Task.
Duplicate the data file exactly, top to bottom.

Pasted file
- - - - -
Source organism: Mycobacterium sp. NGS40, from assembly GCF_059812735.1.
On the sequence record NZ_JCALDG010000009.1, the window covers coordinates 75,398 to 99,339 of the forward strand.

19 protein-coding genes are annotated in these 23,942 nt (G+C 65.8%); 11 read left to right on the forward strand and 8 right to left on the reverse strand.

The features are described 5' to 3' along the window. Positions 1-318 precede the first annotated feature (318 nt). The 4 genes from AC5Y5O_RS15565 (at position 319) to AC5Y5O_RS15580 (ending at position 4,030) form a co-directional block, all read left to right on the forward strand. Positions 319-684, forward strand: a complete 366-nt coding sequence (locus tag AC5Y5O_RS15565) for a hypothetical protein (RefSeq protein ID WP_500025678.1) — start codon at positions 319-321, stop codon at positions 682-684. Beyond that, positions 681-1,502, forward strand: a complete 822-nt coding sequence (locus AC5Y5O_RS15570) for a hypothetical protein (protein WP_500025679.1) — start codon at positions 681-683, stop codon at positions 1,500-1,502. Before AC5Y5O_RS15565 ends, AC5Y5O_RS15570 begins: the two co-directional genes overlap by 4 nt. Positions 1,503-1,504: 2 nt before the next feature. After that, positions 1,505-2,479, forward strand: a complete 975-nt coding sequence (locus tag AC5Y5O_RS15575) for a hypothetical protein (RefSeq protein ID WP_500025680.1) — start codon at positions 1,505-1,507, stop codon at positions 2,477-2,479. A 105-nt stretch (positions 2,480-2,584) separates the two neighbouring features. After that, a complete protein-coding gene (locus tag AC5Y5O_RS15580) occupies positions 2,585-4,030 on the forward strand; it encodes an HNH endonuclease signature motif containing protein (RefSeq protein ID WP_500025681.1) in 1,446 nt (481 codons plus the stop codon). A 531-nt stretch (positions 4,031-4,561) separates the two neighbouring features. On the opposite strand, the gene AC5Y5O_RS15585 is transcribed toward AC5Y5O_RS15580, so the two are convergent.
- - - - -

Source organism: Mycobacterium sp. NGS40, from assembly GCF_059812735.1.
On the sequence record NZ_JCALDG010000009.1, the window covers coordinates 75,398 to 99,339 of the forward strand.

19 protein-coding genes are annotated in these 23,942 nt (G+C 65.8%); 11 read left to right on the forward strand and 8 right to left on the reverse strand.

The features are described 5' to 3' along the window. Positions 1-318 precede the first annotated feature (318 nt). The 4 genes from AC5Y5O_RS15565 (at position 319) to AC5Y5O_RS15580 (ending at position 4,030) form a co-directional block, all read left to right on the forward strand. Positions 319-684, forward strand: a complete 366-nt coding sequence (locus tag AC5Y5O_RS15565) for a hypothetical protein (RefSeq protein ID WP_500025678.1) — start codon at positions 319-321, stop codon at positions 682-684. Beyond that, positions 681-1,502, forward strand: a complete 822-nt coding sequence (locus AC5Y5O_RS15570) for a hypothetical protein (protein WP_500025679.1) — start codon at positions 681-683, stop codon at positions 1,500-1,502. Before AC5Y5O_RS15565 ends, AC5Y5O_RS15570 begins: the two co-directional genes overlap by 4 nt. Positions 1,503-1,504: 2 nt before the next feature. After that, positions 1,505-2,479, forward strand: a complete 975-nt coding sequence (locus tag AC5Y5O_RS15575) for a hypothetical protein (RefSeq protein ID WP_500025680.1) — start codon at positions 1,505-1,507, stop codon at positions 2,477-2,479. A 105-nt stretch (positions 2,480-2,584) separates the two neighbouring features. After that, a complete protein-coding gene (locus tag AC5Y5O_RS15580) occupies positions 2,585-4,030 on the forward strand; it encodes an HNH endonuclease signature motif containing protein (RefSeq protein ID WP_500025681.1) in 1,446 nt (481 codons plus the stop codon). A 531-nt stretch (positions 4,031-4,561) separates the two neighbouring features. On the opposite strand, the gene AC5Y5O_RS15585 is transcribed toward AC5Y5O_RS15580, so the two are convergent.